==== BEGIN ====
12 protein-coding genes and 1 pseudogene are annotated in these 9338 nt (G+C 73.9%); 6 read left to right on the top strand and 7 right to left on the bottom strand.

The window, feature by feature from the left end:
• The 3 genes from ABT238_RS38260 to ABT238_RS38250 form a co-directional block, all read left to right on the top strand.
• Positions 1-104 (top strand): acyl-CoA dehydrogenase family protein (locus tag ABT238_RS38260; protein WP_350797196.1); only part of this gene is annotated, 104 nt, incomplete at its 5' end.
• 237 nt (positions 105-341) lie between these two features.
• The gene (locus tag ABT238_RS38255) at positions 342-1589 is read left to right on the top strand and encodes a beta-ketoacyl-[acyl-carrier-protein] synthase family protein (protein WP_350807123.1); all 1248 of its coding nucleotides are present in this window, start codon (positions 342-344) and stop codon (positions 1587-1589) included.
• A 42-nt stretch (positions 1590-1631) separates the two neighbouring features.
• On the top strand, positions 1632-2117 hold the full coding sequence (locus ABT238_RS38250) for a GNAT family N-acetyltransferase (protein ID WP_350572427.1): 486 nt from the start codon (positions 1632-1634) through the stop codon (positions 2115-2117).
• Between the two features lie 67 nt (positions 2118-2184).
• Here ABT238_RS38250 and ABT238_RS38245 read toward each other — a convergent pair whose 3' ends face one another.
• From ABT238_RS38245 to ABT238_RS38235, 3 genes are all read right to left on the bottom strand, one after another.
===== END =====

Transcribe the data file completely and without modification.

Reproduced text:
12 protein-coding genes and 1 pseudogene are annotated in these 9338 nt (G+C 73.9%); 6 read left to right on the top strand and 7 right to left on the bottom strand.

The window, feature by feature from the left end:
• The 3 genes from ABT238_RS38260 to ABT238_RS38250 form a co-directional block, all read left to right on the top strand.
• Positions 1-104 (top strand): acyl-CoA dehydrogenase family protein (locus tag ABT238_RS38260; protein WP_350797196.1); only part of this gene is annotated, 104 nt, incomplete at its 5' end.
• 237 nt (positions 105-341) lie between these two features.
• The gene (locus tag ABT238_RS38255) at positions 342-1589 is read left to right on the top strand and encodes a beta-ketoacyl-[acyl-carrier-protein] synthase family protein (protein WP_350807123.1); all 1248 of its coding nucleotides are present in this window, start codon (positions 342-344) and stop codon (positions 1587-1589) included.
• A 42-nt stretch (positions 1590-1631) separates the two neighbouring features.
• On the top strand, positions 1632-2117 hold the full coding sequence (locus ABT238_RS38250) for a GNAT family N-acetyltransferase (protein ID WP_350572427.1): 486 nt from the start codon (positions 1632-1634) through the stop codon (positions 2115-2117).
• Between the two features lie 67 nt (positions 2118-2184).
• Here ABT238_RS38250 and ABT238_RS38245 read toward each other — a convergent pair whose 3' ends face one another.
• From ABT238_RS38245 to ABT238_RS38235, 3 genes are all read right to left on the bottom strand, one after another.